Yeezus portrays a man infuriated by the way that the sacred can’t exist without the profane, longing for a way to be the pure, devout and artistic being he’s been told he can be, and yet getting lost in the corporeal thrills that those places have led him to. He seems constantly trapped between wanting to aggrandize himself, to transcend as a person and become a mythical, messiah-like figure, and a desire to prove himself wrong, to tear himself down, destruction seeming far from foreign to him.

While an artist like Prince found a delicate balance between the two in his music, Kanye West finds a freakish, nightmarish and enchanting blur of each, black and purple paint spilled into whites and pinks until it all becomes indecipherable, swirling and inseparable. He doesn’t dive between moods or aesthetics; he mashes them up, stitching them together, and where

 … Dark Twisted Fantasy portrays Kanye taking the darkness and marrying it to the light, making it palatable to the masses, Yeezus is anything but that.

It’s layer after layer of black and red paint, sinister and towering, a tour of a scattered but brilliant mind, trying to cling to whatever pieces it can pick up along the way throughout the twisting, labyrinthine halls, only to have them yanked away right after, because nothing can be held onto; nothing can be kept for long.

Yeezus could have ended up being many things. Producer Rick Rubin’s said that over 30 different songs existed for it, and leaks seem to prove it – demos “Good Things Don’t Last” and “The One I Love” suggest a style that is entirely unheard of on Yeezus, save for surprise moments of sampling and interruptions on the album-proper. “Good Things Don’t Last” is a clear example of West’s love for 70’s stadium sound, suggesting an entire song in the vein of the outro to “New Slaves.” Maybe a brighter, more soulful Yeezus was once envisioned, but where it ended up – in the darkness, lit by cellphone screens and LED, resenting itself for the party it’s a guest of, crying in the venue bathroom between lines of whatever’s being snorted that night and glasses of expensive champagne that turns bitter in the back of the throat – is exactly where it belongs, a fleshed-out album’s-worth of content that puts to sound what his little-seen short film, We Were Once a Fairytale, directed by Spike Jonze, visually showed, a fifteen-minute presentation of substance abuse, attempts at bravado that are simply humiliating, suicidal ideations and inner demons taking control.

Yeezus reveals a man who is constantly torn between states; a man who seems offensive to be defensive, who longs for ascension yet is pulled down and attracted to the bottom, who wears a series of masks onstage to represent the masks he wears off of it. The original album cover depicted a golden face melted down, expressions splitting apart in two, a fitting image for the contents within. He’s successful in every way except emotionally; he’s surrounded by wealth and comfort and yet frantic inside, in his most quiet, most vulnerable moments only able to scream on “I Am A God,” or completely jumbled in his own mind at the end of “I’m In It”. The lines “Got the kids and the wife life, still can’t wake up from the night life; I’m so scared of my demons, I go to sleep with a nightlight” serving as something close to a thesis statement on the album. The most emotionally sincere, raw moment of the entire album is when, on “Guilt Trip,” Kid Cudi sings, “If you loved me so much, then why’d you let me go?”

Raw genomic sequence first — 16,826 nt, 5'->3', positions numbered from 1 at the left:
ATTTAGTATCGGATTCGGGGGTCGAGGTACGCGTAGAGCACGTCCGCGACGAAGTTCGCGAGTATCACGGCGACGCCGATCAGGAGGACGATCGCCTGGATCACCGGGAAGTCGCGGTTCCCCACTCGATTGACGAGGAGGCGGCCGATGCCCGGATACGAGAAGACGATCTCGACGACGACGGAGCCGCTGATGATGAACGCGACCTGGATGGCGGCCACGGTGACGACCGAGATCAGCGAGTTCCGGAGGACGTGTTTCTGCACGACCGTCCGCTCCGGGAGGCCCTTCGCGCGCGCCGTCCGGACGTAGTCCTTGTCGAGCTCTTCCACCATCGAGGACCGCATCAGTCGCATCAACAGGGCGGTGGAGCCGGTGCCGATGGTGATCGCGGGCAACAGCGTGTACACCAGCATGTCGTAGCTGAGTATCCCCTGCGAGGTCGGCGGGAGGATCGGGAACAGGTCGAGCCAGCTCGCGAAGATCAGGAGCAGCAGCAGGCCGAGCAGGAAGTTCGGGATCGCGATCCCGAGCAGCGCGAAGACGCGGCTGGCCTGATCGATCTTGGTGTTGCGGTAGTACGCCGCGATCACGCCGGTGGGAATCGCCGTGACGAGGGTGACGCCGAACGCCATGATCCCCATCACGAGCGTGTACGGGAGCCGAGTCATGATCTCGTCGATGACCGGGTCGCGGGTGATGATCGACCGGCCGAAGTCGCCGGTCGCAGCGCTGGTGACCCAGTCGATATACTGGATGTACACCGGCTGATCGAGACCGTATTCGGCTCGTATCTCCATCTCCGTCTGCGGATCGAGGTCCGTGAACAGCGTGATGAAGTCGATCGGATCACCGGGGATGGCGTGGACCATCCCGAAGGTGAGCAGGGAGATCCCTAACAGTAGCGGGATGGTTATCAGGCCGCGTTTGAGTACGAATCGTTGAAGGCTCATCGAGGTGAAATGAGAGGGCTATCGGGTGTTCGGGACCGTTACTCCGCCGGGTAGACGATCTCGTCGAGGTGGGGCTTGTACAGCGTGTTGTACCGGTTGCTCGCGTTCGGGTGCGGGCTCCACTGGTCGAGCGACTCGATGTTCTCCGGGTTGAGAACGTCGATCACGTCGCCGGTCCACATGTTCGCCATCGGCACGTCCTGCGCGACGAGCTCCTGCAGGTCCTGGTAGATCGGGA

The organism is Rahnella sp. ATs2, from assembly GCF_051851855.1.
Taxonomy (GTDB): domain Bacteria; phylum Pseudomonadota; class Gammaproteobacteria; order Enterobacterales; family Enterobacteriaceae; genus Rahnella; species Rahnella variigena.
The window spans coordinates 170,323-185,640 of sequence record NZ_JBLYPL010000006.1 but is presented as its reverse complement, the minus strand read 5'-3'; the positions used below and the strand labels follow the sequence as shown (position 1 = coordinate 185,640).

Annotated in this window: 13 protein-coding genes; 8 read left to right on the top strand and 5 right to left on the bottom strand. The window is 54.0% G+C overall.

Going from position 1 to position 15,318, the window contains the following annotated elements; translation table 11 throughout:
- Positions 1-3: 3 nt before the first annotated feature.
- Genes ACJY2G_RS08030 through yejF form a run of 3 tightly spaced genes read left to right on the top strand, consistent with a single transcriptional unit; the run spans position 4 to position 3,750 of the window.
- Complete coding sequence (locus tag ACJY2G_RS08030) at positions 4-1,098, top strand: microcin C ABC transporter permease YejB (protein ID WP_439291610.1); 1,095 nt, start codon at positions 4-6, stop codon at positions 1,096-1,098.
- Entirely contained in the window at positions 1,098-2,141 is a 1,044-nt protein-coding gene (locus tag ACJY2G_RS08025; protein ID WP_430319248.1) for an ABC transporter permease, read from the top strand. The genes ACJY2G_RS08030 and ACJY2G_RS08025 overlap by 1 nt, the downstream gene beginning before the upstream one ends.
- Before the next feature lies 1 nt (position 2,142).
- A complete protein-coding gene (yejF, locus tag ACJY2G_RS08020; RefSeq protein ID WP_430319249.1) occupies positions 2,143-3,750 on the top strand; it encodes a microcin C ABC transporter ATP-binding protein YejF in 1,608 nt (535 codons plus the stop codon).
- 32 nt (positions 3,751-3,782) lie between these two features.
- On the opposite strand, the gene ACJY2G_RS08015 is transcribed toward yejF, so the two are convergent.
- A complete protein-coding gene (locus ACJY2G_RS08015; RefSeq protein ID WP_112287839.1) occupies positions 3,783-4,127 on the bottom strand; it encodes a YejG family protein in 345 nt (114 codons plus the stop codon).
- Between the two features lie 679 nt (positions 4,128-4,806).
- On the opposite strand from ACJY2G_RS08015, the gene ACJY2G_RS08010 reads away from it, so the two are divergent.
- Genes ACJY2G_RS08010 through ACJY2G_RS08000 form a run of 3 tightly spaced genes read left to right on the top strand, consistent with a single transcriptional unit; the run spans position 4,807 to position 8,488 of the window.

Yeezus is the most private, intimate and self-conscious look into his mind that we have ever gotten, the least-commercial and the most-telling. If The Life of Pablo is a day in his life, Yeezus is a day in his mind, and it’s everything you might expect. He clings to his bravado and at the same time, he loathes it; he wears his insecurities like the shoes he designs and sells them just as lucratively. He’s doing all he can to keep the pain away; he’s doing all he can to show it to us, too. It’s the sound of someone seeking peace by entering a warzone.

Kanye wants to have it all, be humble and yet proud, to be successful and yet meek, to celebrate and yet remain devout, to find excitement and yet stay faithful, just like 21st-century modern life has promised us we can. To be that 21st century schizoid man in an age of commercialized narcissism taken to the extreme, taking his dichotomous, incongruent and most at-odds aspects of himself and mixing them together like paint, creating new colors for us to see. He’s as classical an artist as they get these days, and far more so than anyone in the strata he resides in. Kanye West started out as an art school student, and he’s still painting; he’s just using a different kind of canvas, wielding a different kind of brush.

His catalogue currently stands as a collection of moods, tones, experiences and emotions that seem to completely explain and yet thoroughly mystify the bizarre, antisocial and self-contradictory behavior he engages in, the soundtrack to a perfection-obsessed, destruction-fueled life. Could he really ever stand to actually achieve perfection? Could he not be too bored with it? Does he need the self-sabotage and turmoil to keep himself motivated, forever trying to avoid the dilemma of someone like Alexander the Great, who lamented having nothing left to conquer? Regardless of his headlines, albums like Yeezus serve as an uncomfortable reminder that he is a human and is motivated by human reasons and feelings. And, ultimately, if art isn’t connecting to someone else’s humanity, then what is it?

As much as he wants to seem like he is “one with the people,” he is addicted to the heel-turn. As much as he wants to voice something universal, when he opens his mouth, he can’t help but sound divisive. Maybe he’s a fantastic example of what racism and class structure does to a successful African American male in our society. Maybe he’s an even better example of mental health issues. Maybe he’s just doing it all for the headlines, for the rush, for the publicity. Maybe he’s just somehow onto something the rest of us can’t quite see, that he can get across in his art but that he’s incapable of communicating when he tries to simply speak; it wouldn’t be the first time an artistic genius found it impossible to voice their insight outside of their mediums. For better or for worse, contradictions have long been a part of the package, and that package has never seemed more suitable than now.

Featured Image: David Keane